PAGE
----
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Whose other works? It's not that I don't believe you, I'm just interested. And surely this undermines its claim to be a hapax legomenon?

--Treborbassett 22:26, 22 Sep 2004 (UTC)

It is only a hapax legomenon in a given corpus: in this case, Shakespeare's works. --Vladisdead 06:51, 23 Sep 2004 (UTC)

Okey dokey - that makes sense! --Treborbassett 19:15, 23 Sep 2004 (UTC)

According to Some random web page:

"It also occurs in Francis Bacon's private notebooks.

It is also found on the cover of the Northumberland Manuscript, the only document from the era on which the names of both Shakespeare and Bacon appear."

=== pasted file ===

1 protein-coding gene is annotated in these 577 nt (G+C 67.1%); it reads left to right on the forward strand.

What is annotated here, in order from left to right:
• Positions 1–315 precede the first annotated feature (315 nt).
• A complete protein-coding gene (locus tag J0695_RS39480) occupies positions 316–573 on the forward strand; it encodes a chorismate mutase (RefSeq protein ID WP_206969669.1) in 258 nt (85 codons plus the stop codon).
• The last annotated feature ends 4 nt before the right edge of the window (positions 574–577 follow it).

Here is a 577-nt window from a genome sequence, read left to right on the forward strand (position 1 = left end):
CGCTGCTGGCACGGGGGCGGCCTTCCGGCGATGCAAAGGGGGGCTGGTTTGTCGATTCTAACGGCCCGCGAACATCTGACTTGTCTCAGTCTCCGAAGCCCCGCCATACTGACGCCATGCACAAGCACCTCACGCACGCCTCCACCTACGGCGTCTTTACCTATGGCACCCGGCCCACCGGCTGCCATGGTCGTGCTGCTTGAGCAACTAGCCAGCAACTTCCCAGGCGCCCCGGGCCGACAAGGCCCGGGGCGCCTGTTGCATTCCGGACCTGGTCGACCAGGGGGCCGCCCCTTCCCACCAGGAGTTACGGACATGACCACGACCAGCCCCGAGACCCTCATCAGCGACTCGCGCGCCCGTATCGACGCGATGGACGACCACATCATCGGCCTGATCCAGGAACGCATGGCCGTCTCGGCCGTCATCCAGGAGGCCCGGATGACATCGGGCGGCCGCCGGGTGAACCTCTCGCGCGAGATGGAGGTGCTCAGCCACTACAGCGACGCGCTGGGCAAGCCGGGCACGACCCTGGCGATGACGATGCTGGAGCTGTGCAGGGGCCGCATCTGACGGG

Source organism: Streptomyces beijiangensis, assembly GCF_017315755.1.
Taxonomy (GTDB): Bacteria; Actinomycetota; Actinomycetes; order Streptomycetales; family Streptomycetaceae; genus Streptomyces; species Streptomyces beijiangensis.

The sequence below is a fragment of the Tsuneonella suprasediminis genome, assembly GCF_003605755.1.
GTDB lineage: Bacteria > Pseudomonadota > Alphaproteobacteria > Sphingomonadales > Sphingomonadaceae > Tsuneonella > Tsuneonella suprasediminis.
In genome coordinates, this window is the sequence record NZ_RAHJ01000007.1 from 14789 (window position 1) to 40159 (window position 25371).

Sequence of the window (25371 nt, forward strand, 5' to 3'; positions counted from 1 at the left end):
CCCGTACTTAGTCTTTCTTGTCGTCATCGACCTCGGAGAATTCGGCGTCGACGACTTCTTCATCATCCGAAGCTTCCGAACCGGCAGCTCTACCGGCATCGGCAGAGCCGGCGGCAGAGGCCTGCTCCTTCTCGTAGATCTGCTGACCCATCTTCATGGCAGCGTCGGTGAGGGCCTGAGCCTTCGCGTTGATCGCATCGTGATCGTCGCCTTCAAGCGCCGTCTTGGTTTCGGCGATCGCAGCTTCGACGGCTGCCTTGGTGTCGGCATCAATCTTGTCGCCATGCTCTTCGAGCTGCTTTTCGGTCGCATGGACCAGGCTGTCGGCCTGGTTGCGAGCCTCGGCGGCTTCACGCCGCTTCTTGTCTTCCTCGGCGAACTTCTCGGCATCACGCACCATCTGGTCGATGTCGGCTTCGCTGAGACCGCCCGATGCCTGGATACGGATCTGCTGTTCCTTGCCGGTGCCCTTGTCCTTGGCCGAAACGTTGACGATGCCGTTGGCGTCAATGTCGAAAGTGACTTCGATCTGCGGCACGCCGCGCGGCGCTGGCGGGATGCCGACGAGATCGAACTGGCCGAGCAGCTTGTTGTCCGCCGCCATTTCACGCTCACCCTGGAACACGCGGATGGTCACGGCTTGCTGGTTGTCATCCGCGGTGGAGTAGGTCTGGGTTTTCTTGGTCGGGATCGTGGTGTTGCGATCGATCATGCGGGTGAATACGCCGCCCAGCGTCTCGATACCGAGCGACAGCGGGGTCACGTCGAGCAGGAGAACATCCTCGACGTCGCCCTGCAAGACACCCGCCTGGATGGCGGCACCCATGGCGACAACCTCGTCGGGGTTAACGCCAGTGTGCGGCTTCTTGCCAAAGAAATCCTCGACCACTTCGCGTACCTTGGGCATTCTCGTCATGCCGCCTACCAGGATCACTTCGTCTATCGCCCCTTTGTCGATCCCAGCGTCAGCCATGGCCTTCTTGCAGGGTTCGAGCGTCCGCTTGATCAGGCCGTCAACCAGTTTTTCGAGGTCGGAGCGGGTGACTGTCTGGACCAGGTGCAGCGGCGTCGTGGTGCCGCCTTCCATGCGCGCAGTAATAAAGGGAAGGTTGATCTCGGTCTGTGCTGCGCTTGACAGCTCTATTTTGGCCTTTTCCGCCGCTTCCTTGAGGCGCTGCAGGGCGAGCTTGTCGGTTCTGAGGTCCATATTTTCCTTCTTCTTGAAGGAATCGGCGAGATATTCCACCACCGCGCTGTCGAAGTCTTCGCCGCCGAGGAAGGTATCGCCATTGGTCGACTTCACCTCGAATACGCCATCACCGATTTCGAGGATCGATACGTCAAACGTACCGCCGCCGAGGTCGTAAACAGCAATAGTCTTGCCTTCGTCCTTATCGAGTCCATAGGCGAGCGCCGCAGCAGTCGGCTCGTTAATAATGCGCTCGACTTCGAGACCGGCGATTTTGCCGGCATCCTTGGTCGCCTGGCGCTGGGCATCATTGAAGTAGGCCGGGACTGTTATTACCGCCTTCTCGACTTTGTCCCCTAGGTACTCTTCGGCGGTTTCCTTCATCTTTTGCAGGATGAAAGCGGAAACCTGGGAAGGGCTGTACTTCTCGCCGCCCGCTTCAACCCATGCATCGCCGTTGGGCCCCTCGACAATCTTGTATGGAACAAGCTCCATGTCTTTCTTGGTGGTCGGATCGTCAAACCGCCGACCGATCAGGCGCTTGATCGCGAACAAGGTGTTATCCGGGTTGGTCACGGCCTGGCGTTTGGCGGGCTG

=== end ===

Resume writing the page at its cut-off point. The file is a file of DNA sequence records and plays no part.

As to the notion that hapax legomenon means a word unique in the corupus of a given language, see the definition and the associated Wikipedia article. -dmh 21:15, 23 Sep 2004 (UTC)
I must admit that the Dutch translation eerbewijsontvankelijk is possibly a protologism but Dutch does easily compound words. Both eerbewijs en ontvankelijk are quite common and the compound is a good rendering of this hapax. If you insist on including silly hapaces of long-dead poets what do you expect? Jcwf 05:45, 12 February 2008 (UTC)